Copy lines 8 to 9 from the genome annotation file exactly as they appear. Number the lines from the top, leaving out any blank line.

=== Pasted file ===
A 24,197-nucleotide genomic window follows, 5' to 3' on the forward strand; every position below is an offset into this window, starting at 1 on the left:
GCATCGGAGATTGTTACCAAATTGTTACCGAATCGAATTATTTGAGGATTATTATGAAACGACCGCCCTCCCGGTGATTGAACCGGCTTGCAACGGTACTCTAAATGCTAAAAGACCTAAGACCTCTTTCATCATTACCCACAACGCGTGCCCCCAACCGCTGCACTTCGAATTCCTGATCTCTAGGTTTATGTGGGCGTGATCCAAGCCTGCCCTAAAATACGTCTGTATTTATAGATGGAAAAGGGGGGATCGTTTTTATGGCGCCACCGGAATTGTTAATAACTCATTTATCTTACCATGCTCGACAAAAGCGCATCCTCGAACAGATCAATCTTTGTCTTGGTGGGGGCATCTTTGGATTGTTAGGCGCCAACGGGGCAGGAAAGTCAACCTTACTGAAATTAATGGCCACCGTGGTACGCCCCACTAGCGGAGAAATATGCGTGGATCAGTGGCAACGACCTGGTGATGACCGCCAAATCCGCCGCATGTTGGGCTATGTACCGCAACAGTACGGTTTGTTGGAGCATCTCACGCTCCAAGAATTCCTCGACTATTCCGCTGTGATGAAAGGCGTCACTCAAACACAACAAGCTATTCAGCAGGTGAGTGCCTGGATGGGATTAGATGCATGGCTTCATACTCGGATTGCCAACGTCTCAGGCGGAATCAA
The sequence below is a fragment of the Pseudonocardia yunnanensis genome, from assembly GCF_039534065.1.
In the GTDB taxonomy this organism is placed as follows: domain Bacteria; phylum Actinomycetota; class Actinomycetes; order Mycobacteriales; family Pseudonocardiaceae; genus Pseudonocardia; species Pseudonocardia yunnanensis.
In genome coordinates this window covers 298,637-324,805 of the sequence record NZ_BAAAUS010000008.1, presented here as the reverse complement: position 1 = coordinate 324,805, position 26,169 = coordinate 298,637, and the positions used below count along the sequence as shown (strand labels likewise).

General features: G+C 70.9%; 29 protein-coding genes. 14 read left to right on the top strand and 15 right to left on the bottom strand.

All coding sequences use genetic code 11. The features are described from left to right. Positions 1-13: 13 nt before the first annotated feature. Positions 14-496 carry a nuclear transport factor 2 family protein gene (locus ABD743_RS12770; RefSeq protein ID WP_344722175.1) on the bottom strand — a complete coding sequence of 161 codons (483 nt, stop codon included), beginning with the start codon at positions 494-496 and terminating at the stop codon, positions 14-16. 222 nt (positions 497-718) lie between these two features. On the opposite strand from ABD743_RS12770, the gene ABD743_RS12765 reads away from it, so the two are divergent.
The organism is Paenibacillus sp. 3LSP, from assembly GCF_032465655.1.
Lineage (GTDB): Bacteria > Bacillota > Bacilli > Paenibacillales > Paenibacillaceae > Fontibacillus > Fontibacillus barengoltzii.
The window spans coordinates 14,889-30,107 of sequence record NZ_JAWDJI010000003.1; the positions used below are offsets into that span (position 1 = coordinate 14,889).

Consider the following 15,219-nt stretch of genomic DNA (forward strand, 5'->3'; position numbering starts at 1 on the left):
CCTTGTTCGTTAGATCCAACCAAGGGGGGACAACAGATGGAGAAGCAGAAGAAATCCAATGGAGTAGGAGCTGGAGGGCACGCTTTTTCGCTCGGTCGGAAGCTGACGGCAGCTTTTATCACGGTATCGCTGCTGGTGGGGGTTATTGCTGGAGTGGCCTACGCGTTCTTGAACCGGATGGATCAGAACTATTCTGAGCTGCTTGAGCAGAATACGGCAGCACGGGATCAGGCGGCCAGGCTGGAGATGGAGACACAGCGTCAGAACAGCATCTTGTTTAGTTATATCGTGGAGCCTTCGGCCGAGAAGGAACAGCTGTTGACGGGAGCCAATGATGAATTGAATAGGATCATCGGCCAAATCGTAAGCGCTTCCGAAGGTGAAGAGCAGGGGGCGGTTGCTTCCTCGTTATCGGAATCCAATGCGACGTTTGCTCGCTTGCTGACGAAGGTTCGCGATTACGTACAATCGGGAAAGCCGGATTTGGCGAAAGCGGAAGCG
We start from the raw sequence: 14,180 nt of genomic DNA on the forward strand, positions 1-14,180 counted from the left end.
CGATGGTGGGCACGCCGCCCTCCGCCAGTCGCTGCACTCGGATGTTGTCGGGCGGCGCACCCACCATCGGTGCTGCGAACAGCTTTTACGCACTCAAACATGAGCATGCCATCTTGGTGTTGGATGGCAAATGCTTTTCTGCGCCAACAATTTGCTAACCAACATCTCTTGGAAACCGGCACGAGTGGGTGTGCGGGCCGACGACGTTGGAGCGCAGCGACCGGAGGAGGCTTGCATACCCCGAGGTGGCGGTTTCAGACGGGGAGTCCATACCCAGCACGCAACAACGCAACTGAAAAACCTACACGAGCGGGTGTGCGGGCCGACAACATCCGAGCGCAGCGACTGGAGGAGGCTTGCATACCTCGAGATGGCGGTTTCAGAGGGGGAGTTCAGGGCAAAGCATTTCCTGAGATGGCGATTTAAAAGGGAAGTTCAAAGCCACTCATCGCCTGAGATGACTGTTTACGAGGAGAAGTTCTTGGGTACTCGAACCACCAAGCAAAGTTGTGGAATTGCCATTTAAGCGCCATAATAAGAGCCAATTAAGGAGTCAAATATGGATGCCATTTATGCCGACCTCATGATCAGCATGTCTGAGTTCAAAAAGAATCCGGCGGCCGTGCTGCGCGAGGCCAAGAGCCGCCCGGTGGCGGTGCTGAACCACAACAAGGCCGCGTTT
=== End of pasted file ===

The organism is Paenibacillus sp. 3LSP, from assembly GCF_032465655.1.
Lineage (GTDB): Bacteria > Bacillota > Bacilli > Paenibacillales > Paenibacillaceae > Fontibacillus > Fontibacillus barengoltzii.